The world of fashion is changing as we can no longer ignore that our planet’s resources are finite and are currently witnessing the true cost of our choices, as such we are now forced to assess how to shop sustainably and build a wardrobe with this awareness.
Conscious and sustainable fashion is a statement and now we have choice, we can use our money to vote for fashion that does not harm the environment or the people creating our clothing whilst still following trends and supporting creativity.
Sustainable fashion brands
Nowadays, there are so many sustainable clothing brands brands to choose from, from companies like Rêve En Vert, Antibad and Know the Origin dedicated to making beautiful sustainable clothes more readily available, to brands and designers who are really trying to make a difference, like Mayamiko, Reformation, Mother of Pearl and Maiyet. Then there are the big fashion designers like Stella McCartney and Mara Hoffman, who are leading the way and being open about what their brands can do and how they will become more sustainable businesses.
How to shop sustainably
There are other ways to be respectful, too. Fashion is very much an aesthetic and, as someone who studied design, I find myself drawn to particular pieces and designers that don’t have the means to be able to certify or be sustainable. That’s why I love Livia Firth’s 30 Wears campaign, which encourages us as customers to consider whether we’ll wear an item at least 30 times or not before we buy it (which would sound mad to previous generations!).
It’s another way of saying, ‘Do you REALLY love it?’ At a time when fashion is cheap and trends turn over quickly, in an image-obsessed era when wearing the same item continuously feels ‘old,’ we can get caught up with an outfit for an occasion and lose interest after — whether it’s a cheaper item or an expensive one.
For me, just as with food, it’s not about the luxe credentials but the story behind its provenance. Many think that sustainability means only having a few classic items, like the ultimate chic French wardrobe, however unfortunately that’s just not me. I love colour and pattern and, while you can mix and match, having just a few items just wouldn’t work for me. I prefer to be selective in what I buy, whilst still retaining my style and identity.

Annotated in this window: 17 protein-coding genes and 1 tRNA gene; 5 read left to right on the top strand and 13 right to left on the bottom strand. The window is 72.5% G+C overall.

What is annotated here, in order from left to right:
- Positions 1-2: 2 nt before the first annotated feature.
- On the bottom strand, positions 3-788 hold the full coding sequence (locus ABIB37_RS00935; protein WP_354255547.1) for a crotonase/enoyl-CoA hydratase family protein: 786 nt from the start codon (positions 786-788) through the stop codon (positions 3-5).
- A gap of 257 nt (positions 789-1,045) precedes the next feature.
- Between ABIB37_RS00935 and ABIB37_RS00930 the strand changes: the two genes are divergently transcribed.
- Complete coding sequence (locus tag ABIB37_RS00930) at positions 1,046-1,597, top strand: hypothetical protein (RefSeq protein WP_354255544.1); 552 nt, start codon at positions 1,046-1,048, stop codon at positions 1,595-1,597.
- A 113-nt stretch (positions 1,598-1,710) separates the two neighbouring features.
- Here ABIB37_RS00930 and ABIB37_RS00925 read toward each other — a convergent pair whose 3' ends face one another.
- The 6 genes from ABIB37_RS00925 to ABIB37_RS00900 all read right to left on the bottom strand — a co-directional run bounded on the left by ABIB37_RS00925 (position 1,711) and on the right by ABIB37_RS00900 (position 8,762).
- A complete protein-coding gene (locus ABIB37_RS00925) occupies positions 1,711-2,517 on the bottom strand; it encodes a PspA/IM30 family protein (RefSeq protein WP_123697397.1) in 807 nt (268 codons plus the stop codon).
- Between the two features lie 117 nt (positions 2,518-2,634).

Sustainable vintage clothing
I have always been a fan of vintage clothing; I love to ‘thrift’ and sort through treasures. I trawl vintage shops, the expensive designer ones and the cheap ones like charity shops! Car boots are a favourite for everything I buy. I am also aware of what I do with things I not longer need, sometimes selling pieces I invested significantly in through Vestiaire Collective or eBay, then either donating to charity shops or sell at my local car boot and the Women for Women #SheInspiresMe carboot sale.
I also love to support small designers and when trying to shop sustainably on a budget, search for ‘sustainable’ on big retailer sites such as ASOS and H&M, as there are now many who are supporting the cause.
There’s no perfect way to become a sustainable consumer overnight but as awareness and support continues to build, change will come. I look forward to a time when sustainable fashion becomes the norm and when it is applauded to wear the same outfit multiple times, in different ways rather than it be acceptable to wear something different everyday.
Words by Jasmine Hemsley